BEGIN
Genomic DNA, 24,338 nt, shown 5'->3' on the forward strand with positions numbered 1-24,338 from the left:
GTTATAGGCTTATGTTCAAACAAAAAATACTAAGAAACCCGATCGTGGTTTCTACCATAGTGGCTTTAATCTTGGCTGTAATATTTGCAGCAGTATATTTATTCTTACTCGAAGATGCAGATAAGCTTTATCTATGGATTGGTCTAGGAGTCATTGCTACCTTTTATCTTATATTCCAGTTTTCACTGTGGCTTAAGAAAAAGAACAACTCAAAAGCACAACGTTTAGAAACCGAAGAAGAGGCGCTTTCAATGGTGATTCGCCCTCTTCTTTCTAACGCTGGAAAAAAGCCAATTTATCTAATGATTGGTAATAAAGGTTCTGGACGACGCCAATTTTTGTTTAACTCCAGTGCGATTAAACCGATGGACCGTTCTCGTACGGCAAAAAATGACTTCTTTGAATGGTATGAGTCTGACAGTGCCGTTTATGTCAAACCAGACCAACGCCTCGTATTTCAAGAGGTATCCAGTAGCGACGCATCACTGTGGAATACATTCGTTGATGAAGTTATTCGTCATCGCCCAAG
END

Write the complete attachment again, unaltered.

Genomic DNA, 24,338 nt, shown 5'->3' on the forward strand with positions numbered 1-24,338 from the left:
GTTATAGGCTTATGTTCAAACAAAAAATACTAAGAAACCCGATCGTGGTTTCTACCATAGTGGCTTTAATCTTGGCTGTAATATTTGCAGCAGTATATTTATTCTTACTCGAAGATGCAGATAAGCTTTATCTATGGATTGGTCTAGGAGTCATTGCTACCTTTTATCTTATATTCCAGTTTTCACTGTGGCTTAAGAAAAAGAACAACTCAAAAGCACAACGTTTAGAAACCGAAGAAGAGGCGCTTTCAATGGTGATTCGCCCTCTTCTTTCTAACGCTGGAAAAAAGCCAATTTATCTAATGATTGGTAATAAAGGTTCTGGACGACGCCAATTTTTGTTTAACTCCAGTGCGATTAAACCGATGGACCGTTCTCGTACGGCAAAAAATGACTTCTTTGAATGGTATGAGTCTGACAGTGCCGTTTATGTCAAACCAGACCAACGCCTCGTATTTCAAGAGGTATCCAGTAGCGACGCATCACTGTGGAATACATTCGTTGATGAAGTTATTCGTCATCGCCCAAG